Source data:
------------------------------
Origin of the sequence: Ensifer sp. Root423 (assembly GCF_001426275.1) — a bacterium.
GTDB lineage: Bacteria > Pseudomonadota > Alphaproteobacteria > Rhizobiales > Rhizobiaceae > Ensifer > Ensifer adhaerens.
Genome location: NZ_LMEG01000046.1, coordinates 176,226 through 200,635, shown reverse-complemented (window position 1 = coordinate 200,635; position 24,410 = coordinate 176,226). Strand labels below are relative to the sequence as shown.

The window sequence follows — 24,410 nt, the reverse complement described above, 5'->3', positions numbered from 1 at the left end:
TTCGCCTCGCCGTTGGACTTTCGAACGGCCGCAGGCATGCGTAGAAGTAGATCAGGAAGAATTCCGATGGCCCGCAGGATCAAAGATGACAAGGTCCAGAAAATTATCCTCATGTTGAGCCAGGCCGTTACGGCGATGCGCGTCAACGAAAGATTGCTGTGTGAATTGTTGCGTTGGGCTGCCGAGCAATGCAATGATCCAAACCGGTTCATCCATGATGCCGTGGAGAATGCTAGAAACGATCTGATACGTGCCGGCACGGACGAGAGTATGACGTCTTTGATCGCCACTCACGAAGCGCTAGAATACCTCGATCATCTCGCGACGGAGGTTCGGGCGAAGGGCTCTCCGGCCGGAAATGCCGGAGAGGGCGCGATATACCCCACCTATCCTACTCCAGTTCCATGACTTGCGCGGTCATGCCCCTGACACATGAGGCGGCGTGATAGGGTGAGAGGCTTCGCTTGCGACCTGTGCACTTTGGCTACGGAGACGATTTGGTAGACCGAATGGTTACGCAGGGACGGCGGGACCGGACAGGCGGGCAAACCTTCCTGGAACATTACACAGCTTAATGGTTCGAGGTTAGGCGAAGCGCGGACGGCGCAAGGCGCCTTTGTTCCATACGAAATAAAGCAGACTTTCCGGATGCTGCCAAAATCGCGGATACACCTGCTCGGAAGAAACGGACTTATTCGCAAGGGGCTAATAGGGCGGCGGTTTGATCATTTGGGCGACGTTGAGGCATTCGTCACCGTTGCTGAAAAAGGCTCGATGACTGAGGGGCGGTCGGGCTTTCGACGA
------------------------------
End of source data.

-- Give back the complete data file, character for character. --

Origin of the sequence: Ensifer sp. Root423 (assembly GCF_001426275.1) — a bacterium.
GTDB lineage: Bacteria > Pseudomonadota > Alphaproteobacteria > Rhizobiales > Rhizobiaceae > Ensifer > Ensifer adhaerens.
Genome location: NZ_LMEG01000046.1, coordinates 176,226 through 200,635, shown reverse-complemented (window position 1 = coordinate 200,635; position 24,410 = coordinate 176,226). Strand labels below are relative to the sequence as shown.

The window sequence follows — 24,410 nt, the reverse complement described above, 5'->3', positions numbered from 1 at the left end:
TTCGCCTCGCCGTTGGACTTTCGAACGGCCGCAGGCATGCGTAGAAGTAGATCAGGAAGAATTCCGATGGCCCGCAGGATCAAAGATGACAAGGTCCAGAAAATTATCCTCATGTTGAGCCAGGCCGTTACGGCGATGCGCGTCAACGAAAGATTGCTGTGTGAATTGTTGCGTTGGGCTGCCGAGCAATGCAATGATCCAAACCGGTTCATCCATGATGCCGTGGAGAATGCTAGAAACGATCTGATACGTGCCGGCACGGACGAGAGTATGACGTCTTTGATCGCCACTCACGAAGCGCTAGAATACCTCGATCATCTCGCGACGGAGGTTCGGGCGAAGGGCTCTCCGGCCGGAAATGCCGGAGAGGGCGCGATATACCCCACCTATCCTACTCCAGTTCCATGACTTGCGCGGTCATGCCCCTGACACATGAGGCGGCGTGATAGGGTGAGAGGCTTCGCTTGCGACCTGTGCACTTTGGCTACGGAGACGATTTGGTAGACCGAATGGTTACGCAGGGACGGCGGGACCGGACAGGCGGGCAAACCTTCCTGGAACATTACACAGCTTAATGGTTCGAGGTTAGGCGAAGCGCGGACGGCGCAAGGCGCCTTTGTTCCATACGAAATAAAGCAGACTTTCCGGATGCTGCCAAAATCGCGGATACACCTGCTCGGAAGAAACGGACTTATTCGCAAGGGGCTAATAGGGCGGCGGTTTGATCATTTGGGCGACGTTGAGGCATTCGTCACCGTTGCTGAAAAAGGCTCGATGACTGAGGGGCGGTCGGGCTTTCGACGA